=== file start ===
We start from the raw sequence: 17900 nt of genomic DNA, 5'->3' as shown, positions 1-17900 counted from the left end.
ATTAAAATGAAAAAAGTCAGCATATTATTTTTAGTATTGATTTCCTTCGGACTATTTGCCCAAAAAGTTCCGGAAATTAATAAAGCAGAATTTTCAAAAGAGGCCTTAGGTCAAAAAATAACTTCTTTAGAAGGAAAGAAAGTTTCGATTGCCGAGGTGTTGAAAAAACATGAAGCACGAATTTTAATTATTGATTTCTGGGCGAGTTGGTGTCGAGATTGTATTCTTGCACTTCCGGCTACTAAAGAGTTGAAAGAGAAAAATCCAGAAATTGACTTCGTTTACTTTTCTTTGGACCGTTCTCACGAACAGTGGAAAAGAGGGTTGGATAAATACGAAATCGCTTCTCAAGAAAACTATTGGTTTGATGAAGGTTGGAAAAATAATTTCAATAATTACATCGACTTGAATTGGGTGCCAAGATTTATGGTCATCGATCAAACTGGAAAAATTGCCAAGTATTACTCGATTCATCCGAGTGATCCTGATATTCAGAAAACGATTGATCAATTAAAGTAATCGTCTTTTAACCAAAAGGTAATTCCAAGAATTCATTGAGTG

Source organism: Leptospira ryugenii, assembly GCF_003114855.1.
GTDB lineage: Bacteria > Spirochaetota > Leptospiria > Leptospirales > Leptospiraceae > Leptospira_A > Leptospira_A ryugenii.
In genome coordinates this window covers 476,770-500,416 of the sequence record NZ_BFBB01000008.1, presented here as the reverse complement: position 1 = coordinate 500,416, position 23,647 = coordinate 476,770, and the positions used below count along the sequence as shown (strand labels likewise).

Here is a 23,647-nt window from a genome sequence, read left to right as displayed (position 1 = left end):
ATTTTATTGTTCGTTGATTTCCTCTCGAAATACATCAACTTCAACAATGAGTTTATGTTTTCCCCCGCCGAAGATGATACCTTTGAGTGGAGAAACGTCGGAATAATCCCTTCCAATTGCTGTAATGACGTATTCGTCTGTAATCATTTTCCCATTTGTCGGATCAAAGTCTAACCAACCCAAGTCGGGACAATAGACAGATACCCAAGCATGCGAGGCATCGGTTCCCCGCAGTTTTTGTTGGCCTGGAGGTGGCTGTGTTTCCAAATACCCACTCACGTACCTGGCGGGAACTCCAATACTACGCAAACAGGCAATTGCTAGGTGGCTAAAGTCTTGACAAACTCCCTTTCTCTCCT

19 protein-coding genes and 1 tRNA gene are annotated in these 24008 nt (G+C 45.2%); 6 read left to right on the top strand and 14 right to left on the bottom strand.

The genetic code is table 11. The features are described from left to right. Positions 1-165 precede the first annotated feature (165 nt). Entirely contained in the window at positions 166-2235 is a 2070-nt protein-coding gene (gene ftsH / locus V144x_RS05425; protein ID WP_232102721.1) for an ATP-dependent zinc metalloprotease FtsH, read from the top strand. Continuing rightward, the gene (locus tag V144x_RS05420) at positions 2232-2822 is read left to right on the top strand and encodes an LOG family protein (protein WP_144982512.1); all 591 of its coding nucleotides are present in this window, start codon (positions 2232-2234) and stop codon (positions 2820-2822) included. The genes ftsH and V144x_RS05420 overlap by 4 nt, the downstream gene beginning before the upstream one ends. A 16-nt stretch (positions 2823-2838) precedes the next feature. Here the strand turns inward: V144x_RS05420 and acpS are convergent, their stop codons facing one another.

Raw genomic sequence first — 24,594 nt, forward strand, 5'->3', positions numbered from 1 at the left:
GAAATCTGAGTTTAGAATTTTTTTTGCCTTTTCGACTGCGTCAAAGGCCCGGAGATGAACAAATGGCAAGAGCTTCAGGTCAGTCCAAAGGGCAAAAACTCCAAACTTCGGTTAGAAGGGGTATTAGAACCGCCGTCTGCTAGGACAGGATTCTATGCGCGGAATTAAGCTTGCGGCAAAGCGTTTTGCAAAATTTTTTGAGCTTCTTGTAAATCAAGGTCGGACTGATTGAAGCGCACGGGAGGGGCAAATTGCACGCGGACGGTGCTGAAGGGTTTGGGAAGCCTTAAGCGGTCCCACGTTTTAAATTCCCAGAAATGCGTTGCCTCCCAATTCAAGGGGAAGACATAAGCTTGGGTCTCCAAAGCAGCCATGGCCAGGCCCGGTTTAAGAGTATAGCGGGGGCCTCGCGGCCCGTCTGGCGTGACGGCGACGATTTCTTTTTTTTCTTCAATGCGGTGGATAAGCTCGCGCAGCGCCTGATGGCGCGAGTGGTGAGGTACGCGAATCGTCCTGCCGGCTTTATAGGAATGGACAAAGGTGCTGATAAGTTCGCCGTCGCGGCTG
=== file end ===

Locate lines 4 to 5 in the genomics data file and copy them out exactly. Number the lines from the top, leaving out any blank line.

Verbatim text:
GTDB lineage: Bacteria > Spirochaetota > Leptospiria > Leptospirales > Leptospiraceae > Leptospira_A > Leptospira_A ryugenii.
In genome coordinates this window covers 476,770-500,416 of the sequence record NZ_BFBB01000008.1, presented here as the reverse complement: position 1 = coordinate 500,416, position 23,647 = coordinate 476,770, and the positions used below count along the sequence as shown (strand labels likewise).